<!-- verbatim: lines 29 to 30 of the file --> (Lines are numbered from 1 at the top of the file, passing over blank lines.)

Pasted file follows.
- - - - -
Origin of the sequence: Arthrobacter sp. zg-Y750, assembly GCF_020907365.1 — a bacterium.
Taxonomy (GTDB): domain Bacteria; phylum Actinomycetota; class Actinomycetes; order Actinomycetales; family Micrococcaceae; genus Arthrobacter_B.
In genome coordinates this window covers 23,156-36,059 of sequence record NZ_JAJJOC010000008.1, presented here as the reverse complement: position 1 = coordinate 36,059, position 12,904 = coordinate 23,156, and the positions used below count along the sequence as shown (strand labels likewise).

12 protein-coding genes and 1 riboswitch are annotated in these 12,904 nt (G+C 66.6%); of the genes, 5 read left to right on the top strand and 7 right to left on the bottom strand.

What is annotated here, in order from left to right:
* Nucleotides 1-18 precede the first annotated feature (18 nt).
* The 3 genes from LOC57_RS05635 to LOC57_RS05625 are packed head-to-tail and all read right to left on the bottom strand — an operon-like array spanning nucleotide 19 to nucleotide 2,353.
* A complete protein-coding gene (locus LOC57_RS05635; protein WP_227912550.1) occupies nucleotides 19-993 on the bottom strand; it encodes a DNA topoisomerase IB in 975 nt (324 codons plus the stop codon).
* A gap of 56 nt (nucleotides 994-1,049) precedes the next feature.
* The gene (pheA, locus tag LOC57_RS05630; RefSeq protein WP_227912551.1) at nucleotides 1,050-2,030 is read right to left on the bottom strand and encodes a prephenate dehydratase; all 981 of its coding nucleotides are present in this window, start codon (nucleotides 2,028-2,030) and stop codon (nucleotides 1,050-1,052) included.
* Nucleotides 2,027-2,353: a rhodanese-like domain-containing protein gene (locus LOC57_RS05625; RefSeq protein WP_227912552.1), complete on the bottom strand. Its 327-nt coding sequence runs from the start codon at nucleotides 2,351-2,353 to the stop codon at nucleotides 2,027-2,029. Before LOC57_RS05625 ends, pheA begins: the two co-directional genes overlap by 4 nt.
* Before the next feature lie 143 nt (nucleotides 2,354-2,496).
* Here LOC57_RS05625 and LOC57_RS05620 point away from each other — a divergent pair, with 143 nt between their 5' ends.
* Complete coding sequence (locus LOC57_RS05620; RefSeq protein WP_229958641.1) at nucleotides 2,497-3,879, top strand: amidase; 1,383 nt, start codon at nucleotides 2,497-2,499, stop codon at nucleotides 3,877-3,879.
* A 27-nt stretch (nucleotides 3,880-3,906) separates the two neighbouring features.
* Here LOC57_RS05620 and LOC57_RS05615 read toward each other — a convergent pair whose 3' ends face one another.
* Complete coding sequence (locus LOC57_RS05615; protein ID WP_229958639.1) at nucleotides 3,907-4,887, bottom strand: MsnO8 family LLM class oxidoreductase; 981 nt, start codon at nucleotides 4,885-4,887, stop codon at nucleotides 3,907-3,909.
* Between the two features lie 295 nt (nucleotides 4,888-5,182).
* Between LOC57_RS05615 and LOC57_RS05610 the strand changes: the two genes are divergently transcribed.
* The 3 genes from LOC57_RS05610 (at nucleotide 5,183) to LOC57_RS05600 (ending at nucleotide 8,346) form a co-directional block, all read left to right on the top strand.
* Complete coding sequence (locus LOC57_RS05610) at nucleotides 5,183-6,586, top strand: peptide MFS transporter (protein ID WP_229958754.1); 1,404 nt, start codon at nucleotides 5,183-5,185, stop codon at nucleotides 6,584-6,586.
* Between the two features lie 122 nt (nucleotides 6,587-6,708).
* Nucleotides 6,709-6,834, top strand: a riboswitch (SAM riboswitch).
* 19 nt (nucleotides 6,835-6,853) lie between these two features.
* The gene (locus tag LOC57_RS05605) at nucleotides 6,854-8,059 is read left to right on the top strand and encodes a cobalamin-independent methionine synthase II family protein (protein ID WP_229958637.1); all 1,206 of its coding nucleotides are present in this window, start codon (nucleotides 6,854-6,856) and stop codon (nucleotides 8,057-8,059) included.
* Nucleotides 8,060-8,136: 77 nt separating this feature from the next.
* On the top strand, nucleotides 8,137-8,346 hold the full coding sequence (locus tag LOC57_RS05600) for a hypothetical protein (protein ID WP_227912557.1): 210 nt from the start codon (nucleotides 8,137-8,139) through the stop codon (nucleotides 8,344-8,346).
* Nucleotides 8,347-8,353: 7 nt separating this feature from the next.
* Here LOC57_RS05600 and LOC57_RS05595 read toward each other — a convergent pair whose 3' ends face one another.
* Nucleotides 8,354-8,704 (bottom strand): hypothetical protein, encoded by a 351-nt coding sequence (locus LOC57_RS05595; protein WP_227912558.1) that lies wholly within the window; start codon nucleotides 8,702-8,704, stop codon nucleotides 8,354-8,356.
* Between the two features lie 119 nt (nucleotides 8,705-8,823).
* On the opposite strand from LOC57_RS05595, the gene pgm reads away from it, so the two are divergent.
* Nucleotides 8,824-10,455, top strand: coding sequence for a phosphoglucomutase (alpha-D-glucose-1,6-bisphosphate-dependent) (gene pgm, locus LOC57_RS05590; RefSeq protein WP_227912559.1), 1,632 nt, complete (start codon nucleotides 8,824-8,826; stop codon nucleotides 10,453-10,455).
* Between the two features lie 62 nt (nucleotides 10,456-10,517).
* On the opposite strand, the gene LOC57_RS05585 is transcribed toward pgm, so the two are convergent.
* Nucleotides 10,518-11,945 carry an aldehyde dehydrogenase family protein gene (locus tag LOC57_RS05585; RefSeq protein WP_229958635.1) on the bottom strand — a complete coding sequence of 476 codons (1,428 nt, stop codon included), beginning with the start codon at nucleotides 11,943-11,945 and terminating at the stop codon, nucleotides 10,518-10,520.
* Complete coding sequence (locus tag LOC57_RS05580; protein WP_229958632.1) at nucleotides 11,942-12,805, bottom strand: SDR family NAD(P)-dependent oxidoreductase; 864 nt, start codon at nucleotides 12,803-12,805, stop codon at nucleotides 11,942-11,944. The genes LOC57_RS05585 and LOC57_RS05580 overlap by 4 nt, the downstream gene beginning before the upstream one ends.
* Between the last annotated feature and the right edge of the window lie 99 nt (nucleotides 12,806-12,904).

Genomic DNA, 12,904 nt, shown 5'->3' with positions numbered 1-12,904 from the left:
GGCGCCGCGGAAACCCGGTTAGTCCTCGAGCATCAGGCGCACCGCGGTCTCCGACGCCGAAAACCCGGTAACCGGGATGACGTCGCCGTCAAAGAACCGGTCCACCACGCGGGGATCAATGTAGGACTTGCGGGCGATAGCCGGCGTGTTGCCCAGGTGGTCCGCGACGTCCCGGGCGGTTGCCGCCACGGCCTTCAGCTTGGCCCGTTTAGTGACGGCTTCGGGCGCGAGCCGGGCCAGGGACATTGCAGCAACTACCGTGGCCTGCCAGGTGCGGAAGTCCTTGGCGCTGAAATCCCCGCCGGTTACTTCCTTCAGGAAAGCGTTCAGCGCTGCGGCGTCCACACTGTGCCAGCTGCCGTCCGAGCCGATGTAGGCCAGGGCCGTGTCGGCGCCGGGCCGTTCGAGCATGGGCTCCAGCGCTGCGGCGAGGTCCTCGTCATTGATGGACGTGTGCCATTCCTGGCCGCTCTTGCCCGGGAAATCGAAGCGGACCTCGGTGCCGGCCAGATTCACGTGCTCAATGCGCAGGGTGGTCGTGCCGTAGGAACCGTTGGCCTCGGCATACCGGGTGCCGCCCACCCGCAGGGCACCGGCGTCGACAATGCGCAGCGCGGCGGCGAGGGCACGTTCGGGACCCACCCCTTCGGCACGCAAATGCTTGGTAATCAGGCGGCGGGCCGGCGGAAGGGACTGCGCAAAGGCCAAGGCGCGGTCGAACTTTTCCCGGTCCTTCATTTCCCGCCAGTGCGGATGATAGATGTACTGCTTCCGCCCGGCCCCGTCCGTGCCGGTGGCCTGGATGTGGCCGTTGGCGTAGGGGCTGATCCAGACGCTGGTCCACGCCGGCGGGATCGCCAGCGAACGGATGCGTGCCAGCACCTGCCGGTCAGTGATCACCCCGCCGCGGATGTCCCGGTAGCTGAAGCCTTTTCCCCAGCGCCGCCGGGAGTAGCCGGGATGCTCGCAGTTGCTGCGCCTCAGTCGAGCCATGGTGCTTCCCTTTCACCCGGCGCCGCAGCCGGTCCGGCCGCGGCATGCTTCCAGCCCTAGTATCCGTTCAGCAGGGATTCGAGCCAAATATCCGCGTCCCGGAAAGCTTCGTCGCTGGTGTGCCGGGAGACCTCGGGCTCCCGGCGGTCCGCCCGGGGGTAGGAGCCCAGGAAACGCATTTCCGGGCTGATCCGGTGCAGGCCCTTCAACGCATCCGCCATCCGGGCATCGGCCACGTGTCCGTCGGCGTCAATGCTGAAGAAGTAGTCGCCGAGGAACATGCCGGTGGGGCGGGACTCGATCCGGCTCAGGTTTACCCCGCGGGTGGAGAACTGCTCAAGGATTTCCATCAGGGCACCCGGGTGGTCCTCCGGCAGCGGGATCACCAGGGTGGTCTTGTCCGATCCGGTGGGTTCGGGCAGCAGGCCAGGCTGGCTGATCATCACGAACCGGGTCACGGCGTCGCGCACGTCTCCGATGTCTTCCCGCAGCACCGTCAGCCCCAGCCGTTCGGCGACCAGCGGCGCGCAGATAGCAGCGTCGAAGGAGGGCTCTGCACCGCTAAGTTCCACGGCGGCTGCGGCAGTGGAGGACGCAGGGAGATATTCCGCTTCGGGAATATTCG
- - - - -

* Here LOC57_RS05600 and LOC57_RS05595 read toward each other — a convergent pair whose 3' ends face one another.
* Nucleotides 8,354-8,704 (bottom strand): hypothetical protein, encoded by a 351-nt coding sequence (locus LOC57_RS05595; protein WP_227912558.1) that lies wholly within the window; start codon nucleotides 8,702-8,704, stop codon nucleotides 8,354-8,356.